Are you interested in contesting a will in North Carolina?
Do you believe that your loved one’s probated will is not a true representation of their estate wishes?
Do you have a more recent version of his or her will that has not been probated?
If you believe that there is some error in a will, you can contest it. Though it is not an easy process, it can be done. Here are some common questions about contesting a will in North Carolina:
Who Can Contest a Will in NC?
North Carolina law allows a will to be contested by anyone who is entitled under the will or by anyone who has a financial or beneficial interest in the estate that is negatively affected by the will.
What If My Loved One’s Will Is Different Than What He Told Me About His Wishes?
Except in limited circumstances, your deceased loved one’s wishes must be in writing. If your deceased loved one told you something about distributing his or her assets, but it is not documented in writing, it may not hold up in court. Typically, the will that is put on file with the probate court will be followed unless you can produce a will that was written more recently. If your loved one did not leave a will, read our article on dying intestate.
What is a Caveat?
In order to contest a probated will, you need to file a caveat with the clerk of the court. A caveat is a document that challenges the validity of the will. The two most common reasons a will may be deemed invalid are as follows:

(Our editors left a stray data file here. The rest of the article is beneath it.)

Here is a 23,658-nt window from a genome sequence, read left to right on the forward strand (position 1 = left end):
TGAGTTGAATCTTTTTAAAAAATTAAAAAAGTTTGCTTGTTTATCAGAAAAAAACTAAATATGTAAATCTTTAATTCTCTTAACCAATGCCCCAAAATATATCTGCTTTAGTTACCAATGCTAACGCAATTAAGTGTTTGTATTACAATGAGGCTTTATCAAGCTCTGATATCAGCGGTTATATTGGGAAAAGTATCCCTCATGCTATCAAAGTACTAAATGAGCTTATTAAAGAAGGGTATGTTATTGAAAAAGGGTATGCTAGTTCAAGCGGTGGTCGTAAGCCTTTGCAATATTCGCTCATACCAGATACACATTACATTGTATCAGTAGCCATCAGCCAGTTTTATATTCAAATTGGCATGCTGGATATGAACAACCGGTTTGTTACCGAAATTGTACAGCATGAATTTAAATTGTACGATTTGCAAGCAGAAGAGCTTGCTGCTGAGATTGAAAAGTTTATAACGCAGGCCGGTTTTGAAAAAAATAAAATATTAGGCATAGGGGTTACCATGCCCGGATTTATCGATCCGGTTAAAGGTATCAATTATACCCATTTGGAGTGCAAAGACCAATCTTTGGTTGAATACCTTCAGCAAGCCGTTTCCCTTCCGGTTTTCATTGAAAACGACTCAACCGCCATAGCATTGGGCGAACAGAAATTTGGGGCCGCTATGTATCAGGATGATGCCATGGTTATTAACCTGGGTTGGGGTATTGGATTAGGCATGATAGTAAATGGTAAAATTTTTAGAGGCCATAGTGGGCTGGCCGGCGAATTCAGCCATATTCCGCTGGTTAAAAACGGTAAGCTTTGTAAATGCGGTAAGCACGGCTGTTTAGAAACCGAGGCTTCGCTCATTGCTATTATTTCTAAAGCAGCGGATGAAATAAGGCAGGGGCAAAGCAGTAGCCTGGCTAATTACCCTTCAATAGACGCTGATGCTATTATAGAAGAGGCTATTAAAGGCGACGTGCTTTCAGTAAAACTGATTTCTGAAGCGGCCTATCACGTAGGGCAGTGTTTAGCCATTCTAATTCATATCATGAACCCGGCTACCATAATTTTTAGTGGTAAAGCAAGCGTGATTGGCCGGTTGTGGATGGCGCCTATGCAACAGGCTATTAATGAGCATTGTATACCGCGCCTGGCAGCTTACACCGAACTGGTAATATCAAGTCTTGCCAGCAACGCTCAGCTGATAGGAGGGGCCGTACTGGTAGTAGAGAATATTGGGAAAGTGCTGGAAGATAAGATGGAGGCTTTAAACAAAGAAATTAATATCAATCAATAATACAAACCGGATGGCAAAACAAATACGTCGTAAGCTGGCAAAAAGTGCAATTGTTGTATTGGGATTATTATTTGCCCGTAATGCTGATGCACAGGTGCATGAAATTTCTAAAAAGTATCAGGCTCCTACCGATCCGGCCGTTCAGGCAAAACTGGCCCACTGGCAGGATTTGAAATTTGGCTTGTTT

- the deceased person was incapable of making legal decisions at the time the will was written; or
- the will was obtained by undue influence.
It is best to file a caveat during the probate process. If that is not possible, it must be filed within three years of the probate.
The North Carolina Superior Court will hear the caveat case in front of a jury. The jury then decides if the will represents the decedent’s last written wishes.
If you are considering contesting a will, give our office a call at 704-289-2519. The lawyers at Perry, Bundy, Plyler and Long LLP have over 90 years of experience in dealing with estate issues for North Carolina families. We can review your case and recommend the best course of action.